posted by jragon at 8:56 AM on January 24, 2001


My bad.
posted by jragon at 8:56 AM on January 24, 2001


I assume they use a laser or some other targeting mechanism for the robot heads to follow, or perhaps they just have a mock-up of the stadium in 3-D and they follow a virtual point-of-focus based on where the single camera is "looking."

It's probably tied into the system they already use for putting the yellow first-down line on the field. The first time I saw that, my mind boggled by the amount of technology required to put a single yellow line on the field in the right place and keep it in the right place when the camera moves. It apparently requires a special camera with very accurate motion sensors, a 3D computer model of the stadium, and a truckfull of equipment.

Somehow I knew this would eventually be used for sports when I saw how it was done in the supplemental footage on the DVD of The Matrix. They used still cameras fired by computer, but there is no reason not to use continuously-running video cameras. It doesn't look like they're interpolating the between-camera shots like they did in The Matrix, though, which is not surprising; I doubt that could be done in real-time yet by any reasonable amount of equipment.
posted by kindall at 9:35 AM on January 24, 2001


Oh man <drool>. Now I've got a reason to watch the Superbowl better than "Expensive Commercials"
posted by cCranium at 9:36 AM on January 24, 2001


Too bad I don't really like Football...maybe they will start putting this technology to use on my two favorite types of programming: cooking shows and game shows.

Just imagine the power of watching the Frugal Gourmet dusting his crumpets after they get out of the oven. The possibilities are endless!!
posted by schlomo at 9:45 AM on January 24, 2001


Me, I'm waiting for pr0n. 360 money shots!
posted by anonymous coward at 9:45 AM PST on January 24


I think the above poster was way out of line. Too much information!

My question is, will they be able to show the spiraling, whizzing path of the ball as it zooms past the camera and through the leg of the players? Uh, scratch the last part.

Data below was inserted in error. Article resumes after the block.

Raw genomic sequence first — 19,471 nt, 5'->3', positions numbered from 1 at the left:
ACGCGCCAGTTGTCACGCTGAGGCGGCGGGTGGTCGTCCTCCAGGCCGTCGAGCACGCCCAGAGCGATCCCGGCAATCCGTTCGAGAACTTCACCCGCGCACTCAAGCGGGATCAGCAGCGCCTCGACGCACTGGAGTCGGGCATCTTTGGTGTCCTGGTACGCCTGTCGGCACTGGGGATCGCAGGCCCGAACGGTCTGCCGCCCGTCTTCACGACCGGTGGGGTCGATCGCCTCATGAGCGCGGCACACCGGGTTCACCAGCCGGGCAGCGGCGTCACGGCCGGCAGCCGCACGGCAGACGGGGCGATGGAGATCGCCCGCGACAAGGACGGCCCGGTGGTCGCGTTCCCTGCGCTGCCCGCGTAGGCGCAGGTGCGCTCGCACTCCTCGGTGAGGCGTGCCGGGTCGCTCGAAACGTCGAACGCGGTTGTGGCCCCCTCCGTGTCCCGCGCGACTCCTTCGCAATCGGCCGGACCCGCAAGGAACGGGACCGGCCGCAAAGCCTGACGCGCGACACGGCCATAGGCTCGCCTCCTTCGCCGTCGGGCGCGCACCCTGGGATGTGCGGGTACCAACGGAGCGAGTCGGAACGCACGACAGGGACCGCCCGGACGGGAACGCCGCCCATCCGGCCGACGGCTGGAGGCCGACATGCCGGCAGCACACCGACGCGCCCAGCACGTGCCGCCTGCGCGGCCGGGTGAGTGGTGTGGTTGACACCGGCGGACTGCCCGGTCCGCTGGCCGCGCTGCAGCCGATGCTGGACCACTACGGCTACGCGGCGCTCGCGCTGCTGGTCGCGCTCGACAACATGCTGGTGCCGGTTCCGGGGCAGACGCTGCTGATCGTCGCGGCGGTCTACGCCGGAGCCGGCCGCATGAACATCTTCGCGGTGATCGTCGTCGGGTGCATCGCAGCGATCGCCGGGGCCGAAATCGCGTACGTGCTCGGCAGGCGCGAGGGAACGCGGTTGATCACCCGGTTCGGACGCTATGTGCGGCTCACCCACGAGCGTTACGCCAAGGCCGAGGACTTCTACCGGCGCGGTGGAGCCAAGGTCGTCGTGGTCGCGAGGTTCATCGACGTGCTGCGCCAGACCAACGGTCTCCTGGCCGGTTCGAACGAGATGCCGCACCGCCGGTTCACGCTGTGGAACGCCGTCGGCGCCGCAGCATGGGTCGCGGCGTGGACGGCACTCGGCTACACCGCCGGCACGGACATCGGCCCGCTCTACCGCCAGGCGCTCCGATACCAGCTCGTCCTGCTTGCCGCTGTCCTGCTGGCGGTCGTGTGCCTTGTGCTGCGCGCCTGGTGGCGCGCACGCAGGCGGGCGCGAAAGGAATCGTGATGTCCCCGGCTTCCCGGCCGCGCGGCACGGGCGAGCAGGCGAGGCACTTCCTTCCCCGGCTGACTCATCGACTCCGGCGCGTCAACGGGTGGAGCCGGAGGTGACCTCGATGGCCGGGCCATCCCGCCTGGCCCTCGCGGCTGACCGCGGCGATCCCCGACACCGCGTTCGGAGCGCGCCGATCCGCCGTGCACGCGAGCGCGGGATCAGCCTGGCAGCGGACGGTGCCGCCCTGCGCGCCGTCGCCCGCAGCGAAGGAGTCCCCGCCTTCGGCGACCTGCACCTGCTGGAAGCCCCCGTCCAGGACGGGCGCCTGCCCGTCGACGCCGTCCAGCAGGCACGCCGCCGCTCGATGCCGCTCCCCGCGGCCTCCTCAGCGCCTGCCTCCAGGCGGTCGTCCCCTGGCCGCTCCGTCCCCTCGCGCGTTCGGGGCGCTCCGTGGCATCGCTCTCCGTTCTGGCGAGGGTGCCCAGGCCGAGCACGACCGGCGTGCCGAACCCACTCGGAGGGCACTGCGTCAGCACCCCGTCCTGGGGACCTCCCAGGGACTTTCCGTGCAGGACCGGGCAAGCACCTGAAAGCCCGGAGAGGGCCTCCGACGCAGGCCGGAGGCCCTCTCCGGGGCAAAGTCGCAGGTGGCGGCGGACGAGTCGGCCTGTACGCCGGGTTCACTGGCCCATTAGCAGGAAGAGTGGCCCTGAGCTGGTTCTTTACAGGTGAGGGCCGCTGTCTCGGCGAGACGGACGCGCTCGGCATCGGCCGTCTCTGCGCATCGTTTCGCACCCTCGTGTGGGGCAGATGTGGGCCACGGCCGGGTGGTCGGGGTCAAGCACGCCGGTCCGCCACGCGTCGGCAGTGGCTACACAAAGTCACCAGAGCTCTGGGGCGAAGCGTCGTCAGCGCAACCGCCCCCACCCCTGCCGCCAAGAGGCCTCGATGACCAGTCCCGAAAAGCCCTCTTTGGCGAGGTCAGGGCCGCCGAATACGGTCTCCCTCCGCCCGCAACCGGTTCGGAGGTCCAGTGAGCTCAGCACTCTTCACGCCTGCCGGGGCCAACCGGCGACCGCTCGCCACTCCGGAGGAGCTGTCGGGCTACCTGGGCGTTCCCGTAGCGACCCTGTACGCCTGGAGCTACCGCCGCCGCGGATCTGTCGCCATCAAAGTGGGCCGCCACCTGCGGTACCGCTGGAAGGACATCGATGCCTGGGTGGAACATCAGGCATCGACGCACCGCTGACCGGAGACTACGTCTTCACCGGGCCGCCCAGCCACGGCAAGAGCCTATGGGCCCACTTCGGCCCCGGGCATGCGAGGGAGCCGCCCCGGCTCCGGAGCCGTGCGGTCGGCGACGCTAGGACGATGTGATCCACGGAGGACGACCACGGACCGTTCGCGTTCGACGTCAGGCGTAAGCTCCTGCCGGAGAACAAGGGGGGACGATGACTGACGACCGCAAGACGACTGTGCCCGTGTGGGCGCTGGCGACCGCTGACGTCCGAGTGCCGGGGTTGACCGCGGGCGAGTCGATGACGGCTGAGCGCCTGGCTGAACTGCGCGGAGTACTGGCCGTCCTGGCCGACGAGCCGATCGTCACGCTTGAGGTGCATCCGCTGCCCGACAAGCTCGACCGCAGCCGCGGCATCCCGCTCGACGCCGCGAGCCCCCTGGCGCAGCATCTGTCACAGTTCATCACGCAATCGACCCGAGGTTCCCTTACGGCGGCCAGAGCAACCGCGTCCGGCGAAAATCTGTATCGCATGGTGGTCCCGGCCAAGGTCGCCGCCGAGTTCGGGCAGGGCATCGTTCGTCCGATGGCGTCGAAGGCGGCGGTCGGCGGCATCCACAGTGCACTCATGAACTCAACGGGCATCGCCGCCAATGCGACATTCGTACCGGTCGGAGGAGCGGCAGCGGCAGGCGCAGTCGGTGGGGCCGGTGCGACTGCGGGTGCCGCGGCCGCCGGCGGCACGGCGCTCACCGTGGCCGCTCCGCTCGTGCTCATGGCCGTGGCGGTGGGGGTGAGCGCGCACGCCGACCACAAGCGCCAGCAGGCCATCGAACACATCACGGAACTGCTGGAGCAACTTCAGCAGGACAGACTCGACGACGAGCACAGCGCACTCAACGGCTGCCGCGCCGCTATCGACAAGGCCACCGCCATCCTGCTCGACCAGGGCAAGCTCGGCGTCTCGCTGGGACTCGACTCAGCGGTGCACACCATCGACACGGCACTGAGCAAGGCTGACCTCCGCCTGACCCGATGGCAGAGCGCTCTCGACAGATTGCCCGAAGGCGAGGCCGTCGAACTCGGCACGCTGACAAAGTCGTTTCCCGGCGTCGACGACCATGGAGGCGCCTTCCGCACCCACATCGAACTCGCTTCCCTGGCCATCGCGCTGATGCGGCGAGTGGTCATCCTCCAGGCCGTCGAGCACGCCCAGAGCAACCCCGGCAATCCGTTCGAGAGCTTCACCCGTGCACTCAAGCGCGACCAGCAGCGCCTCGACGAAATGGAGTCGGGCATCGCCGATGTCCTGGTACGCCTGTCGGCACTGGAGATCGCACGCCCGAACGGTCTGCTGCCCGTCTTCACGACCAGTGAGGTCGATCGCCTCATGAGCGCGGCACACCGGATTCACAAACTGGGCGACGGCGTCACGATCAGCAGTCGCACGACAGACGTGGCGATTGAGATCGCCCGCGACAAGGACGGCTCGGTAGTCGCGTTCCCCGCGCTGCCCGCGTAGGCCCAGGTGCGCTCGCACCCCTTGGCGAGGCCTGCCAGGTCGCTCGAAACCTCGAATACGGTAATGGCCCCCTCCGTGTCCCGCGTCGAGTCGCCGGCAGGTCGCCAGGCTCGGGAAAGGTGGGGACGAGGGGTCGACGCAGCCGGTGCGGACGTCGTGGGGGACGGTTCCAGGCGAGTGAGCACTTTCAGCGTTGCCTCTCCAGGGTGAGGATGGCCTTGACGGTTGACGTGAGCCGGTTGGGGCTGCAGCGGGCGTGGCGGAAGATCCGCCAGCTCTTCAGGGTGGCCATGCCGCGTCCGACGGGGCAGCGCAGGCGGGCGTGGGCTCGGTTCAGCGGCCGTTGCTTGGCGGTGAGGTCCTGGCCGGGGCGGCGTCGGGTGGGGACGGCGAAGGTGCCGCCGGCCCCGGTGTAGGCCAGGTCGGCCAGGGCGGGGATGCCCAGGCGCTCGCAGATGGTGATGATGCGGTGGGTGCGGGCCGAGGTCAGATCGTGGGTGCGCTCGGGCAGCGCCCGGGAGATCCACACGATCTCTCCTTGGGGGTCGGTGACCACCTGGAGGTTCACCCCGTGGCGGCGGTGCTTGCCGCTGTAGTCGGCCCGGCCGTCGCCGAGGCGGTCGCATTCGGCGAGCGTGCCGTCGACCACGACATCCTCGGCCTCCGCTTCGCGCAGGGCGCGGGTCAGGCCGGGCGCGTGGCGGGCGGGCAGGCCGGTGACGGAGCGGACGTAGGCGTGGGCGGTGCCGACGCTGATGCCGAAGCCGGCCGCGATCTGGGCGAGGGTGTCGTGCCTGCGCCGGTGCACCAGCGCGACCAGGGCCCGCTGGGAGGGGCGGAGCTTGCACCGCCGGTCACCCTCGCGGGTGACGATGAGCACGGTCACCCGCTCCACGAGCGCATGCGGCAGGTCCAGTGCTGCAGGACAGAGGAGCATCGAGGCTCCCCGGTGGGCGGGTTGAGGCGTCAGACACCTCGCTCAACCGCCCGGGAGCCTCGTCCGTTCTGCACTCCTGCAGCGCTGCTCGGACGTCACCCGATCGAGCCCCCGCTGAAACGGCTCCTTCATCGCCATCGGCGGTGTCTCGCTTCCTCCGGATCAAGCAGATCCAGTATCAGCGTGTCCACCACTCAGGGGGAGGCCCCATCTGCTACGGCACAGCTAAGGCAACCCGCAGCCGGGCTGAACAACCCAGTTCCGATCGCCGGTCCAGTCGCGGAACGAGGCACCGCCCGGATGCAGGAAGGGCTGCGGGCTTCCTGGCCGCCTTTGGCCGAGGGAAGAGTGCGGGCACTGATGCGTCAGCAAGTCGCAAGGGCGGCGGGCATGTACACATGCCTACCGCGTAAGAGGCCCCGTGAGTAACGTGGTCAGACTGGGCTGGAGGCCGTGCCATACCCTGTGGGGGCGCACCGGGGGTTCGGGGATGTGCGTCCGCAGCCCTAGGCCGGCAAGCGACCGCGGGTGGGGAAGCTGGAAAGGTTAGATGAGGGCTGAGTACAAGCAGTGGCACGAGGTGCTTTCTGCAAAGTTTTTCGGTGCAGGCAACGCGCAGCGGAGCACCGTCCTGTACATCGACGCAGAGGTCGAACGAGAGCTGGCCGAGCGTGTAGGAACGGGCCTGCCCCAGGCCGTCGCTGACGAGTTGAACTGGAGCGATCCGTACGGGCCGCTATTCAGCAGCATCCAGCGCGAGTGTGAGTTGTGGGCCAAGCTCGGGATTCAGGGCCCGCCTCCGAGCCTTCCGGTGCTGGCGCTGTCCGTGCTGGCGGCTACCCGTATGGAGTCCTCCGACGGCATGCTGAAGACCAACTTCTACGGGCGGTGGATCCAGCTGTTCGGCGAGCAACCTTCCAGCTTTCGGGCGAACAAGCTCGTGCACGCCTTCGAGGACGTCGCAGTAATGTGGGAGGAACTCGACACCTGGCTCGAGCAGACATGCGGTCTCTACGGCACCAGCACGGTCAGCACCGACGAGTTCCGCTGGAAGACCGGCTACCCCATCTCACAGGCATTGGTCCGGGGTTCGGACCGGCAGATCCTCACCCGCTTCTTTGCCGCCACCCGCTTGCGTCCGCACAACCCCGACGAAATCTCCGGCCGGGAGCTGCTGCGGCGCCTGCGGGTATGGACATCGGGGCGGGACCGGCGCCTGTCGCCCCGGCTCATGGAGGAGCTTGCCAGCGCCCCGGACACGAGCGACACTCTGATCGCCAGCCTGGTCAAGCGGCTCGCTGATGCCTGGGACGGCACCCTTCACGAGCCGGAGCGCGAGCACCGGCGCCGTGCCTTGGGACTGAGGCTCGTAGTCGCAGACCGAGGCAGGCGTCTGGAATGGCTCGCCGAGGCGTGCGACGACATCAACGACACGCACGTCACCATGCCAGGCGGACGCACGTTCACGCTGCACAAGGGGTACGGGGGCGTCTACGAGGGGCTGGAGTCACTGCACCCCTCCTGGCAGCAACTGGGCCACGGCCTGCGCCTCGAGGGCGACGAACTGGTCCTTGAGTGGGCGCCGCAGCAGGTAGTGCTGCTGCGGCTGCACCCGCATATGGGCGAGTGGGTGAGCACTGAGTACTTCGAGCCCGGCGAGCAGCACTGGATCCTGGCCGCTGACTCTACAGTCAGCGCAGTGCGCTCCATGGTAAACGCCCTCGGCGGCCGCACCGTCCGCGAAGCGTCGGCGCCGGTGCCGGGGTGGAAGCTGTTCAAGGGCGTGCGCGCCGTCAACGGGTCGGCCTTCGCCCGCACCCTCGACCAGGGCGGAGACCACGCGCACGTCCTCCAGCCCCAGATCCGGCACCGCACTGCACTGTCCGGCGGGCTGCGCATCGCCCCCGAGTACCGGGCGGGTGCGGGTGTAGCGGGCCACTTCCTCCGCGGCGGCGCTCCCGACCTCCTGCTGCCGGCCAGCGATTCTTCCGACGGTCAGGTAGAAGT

posted by dhartung at 9:58 AM on January 24, 2001


I can't wait until the first big nasty knee blow-out or quaterback killer defensive tackle crunch! 360 degree realtime fly-by of some players leg bending the wrong direction.
*ouch*
posted by Jeremy at 10:03 AM on January 24, 2001


I think the above poster was way out of line. Too much information!

<squinting eyes, viewing source>

that was no post... there is no such poster...

dan????
posted by Avogadro at 10:37 AM on January 24, 2001


Just a little prank, there.
posted by dhartung at 12:37 PM on January 24, 2001


Hee hee. Reminds me of my GEnie days when I used to fake messages from other chat room users with line wrapping.
posted by kindall at 1:08 PM on January 24, 2001


Me, I'm waiting for pr0n. 360 money shots!

like in fight club?
posted by palegirl at 1:29 PM on January 24, 2001


Dan that was great.
posted by rodii at 5:50 PM on January 24, 2001


But not so great that I was willing to use a comma. . .
posted by rodii at 5:51 PM on January 24, 2001


« Older Chicago's Cardinal Francis George blessed a Porsch...  |  If you want to try playing wit... Newer »


This thread has been archived and is closed to new comments